Although their actions are the same society treats them differently.

 

As with all Tolstou characters they have strong and weak point and likeable and less likeable moments.

Edited by Ausmumof3
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Tolstoy often used his characters as a way to express his political, social, and religious beliefs (as Dickens also did but in a different way). I've read that Levin was Tolstoy's mouthpiece in Anna Karenina just as Pierre was in War and Peace.

Edited by Lady Florida
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As other posters have stated Tolstoy used his writing to talk about political and moral issues. His later books went away from fiction and he pened his thoughts on his very different religious views. He was a Christian but he believed in anarchy and that the rich should divide their land among the poor. He was wealthy his whole life so his views on the poor are from an aristocrats point of view. He valued family and Anna Karenina was about his views on family. If you read War and Peace Natasha also suffered greatly for her betrayal of Andrew. I didn't like Anna although I was not expecting the ending. My mother left her marriage for a man she had an affair with so I think my personal experience made me hold Anna in even more contempt. As an aside Martin Luther King and Ghandi were both inspired by Tolstoys views and Ghandi was writing back and forth with Tolstoy before Tolstoy died.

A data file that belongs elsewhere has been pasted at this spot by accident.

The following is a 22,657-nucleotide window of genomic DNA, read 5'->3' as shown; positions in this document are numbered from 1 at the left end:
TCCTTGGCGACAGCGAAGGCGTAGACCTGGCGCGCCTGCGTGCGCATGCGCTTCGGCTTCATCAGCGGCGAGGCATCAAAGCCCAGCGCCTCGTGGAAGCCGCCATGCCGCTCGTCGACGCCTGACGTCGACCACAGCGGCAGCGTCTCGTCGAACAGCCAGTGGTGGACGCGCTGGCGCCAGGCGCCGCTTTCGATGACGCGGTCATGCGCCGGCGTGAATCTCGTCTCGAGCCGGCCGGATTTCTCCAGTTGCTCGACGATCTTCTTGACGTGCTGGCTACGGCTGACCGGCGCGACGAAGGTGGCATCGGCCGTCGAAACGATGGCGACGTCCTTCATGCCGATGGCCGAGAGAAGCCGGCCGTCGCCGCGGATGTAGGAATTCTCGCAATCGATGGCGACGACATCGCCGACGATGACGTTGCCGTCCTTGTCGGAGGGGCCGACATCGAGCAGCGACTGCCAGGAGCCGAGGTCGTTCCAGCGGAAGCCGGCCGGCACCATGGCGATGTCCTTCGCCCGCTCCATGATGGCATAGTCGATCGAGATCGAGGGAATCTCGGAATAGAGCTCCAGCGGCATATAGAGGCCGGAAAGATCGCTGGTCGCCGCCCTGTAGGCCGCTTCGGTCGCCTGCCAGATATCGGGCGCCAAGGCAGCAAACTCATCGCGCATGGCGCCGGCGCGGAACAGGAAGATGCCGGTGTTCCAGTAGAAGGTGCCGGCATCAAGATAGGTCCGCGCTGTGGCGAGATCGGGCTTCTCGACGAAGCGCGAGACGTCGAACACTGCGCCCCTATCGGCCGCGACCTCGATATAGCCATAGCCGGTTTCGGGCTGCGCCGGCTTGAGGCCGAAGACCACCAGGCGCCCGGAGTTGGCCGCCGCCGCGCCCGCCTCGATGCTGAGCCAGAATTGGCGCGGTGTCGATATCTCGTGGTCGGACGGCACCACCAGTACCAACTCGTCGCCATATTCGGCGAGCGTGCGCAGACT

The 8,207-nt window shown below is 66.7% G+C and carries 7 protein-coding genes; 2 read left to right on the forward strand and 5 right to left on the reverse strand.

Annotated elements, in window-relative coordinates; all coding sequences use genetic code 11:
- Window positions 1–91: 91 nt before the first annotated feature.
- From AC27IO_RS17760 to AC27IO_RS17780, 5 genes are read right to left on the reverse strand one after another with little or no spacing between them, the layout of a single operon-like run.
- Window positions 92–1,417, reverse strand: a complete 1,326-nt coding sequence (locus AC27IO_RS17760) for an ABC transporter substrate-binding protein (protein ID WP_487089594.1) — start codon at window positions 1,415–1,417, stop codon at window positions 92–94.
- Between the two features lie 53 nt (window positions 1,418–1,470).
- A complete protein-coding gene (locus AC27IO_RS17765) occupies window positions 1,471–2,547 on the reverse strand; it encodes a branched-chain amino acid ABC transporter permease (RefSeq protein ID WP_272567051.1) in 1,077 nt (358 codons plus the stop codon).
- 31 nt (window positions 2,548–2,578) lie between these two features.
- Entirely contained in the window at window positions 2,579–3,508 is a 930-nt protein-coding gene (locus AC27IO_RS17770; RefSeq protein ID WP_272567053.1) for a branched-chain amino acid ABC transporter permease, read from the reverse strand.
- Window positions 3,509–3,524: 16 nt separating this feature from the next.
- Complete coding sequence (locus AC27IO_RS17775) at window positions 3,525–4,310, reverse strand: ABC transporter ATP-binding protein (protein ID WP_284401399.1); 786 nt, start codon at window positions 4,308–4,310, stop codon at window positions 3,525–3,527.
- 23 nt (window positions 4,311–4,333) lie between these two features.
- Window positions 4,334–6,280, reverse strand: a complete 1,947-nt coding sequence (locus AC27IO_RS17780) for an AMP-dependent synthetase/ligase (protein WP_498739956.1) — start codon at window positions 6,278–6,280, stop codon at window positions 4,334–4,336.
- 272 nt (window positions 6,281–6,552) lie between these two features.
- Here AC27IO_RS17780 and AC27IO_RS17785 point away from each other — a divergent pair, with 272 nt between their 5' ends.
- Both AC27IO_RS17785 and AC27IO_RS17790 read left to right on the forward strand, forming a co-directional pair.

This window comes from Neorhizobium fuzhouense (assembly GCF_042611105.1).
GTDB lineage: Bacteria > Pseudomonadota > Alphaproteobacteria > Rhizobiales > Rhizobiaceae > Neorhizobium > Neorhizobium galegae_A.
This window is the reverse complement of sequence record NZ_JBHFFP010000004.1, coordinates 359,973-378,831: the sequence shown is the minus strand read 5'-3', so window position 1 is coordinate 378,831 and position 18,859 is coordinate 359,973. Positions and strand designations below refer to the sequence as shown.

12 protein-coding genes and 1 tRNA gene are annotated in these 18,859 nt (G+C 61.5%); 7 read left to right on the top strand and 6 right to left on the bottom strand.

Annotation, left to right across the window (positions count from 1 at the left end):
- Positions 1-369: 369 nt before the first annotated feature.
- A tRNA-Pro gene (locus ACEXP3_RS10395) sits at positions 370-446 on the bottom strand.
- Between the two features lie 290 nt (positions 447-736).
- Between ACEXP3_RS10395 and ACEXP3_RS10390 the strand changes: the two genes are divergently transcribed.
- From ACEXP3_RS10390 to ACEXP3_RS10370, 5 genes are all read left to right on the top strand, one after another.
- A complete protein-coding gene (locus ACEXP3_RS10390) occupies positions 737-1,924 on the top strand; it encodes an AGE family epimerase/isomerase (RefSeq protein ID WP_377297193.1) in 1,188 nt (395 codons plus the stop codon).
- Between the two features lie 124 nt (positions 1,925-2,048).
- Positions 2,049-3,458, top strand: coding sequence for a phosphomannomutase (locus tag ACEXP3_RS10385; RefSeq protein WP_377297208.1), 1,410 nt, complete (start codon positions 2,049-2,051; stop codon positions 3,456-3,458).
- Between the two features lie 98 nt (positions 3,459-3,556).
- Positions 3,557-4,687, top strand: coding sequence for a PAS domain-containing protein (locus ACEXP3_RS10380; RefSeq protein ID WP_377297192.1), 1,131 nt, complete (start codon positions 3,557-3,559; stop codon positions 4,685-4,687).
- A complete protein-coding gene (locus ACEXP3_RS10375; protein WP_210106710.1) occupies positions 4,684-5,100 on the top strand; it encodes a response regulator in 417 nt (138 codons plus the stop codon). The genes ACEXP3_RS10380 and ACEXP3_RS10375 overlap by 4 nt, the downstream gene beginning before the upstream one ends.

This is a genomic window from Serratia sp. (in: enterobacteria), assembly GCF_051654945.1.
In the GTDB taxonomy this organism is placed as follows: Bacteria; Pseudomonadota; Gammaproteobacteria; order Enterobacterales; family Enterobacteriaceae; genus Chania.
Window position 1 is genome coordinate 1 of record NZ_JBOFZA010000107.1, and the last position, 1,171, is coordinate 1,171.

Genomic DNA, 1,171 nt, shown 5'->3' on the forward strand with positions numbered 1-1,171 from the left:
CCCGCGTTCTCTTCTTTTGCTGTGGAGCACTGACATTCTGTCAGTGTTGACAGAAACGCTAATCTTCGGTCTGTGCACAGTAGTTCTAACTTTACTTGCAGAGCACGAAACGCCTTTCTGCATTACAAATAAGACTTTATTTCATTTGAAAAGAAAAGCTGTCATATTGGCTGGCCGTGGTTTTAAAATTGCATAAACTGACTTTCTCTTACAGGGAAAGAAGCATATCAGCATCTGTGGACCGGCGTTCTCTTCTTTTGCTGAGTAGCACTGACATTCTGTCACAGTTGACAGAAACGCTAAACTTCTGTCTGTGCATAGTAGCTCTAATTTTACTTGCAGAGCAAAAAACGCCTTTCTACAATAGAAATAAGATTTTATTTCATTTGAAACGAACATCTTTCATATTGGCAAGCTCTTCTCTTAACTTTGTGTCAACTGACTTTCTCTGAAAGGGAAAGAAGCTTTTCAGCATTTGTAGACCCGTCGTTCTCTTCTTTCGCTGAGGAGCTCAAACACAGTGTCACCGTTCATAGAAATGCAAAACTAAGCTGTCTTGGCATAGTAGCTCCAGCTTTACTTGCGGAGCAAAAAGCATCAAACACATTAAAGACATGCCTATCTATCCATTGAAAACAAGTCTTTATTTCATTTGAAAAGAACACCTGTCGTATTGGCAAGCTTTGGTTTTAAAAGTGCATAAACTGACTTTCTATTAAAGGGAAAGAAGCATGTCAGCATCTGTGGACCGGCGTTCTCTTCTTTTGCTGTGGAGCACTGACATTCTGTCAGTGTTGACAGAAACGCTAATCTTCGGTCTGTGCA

Edited by Momto4inSoCal
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I liked the book, but I was meh on Anna.  I think the reason I liked it was the people were 3 dimensional. 

 

Could you edit out the giant spoiler in your post. You just wrecked the surprise ending for me and potentially others.

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This book is one of my favorites.  When I got to the end of it, I felt angry for Anna.  The men could do whatever, have numerous affairs and such, and there was no consequence, but  her "sin" meant she lost everything.  Not that I think she was right, but clearly, for women in that society, there was no way back from certain choices, where as men could just move on.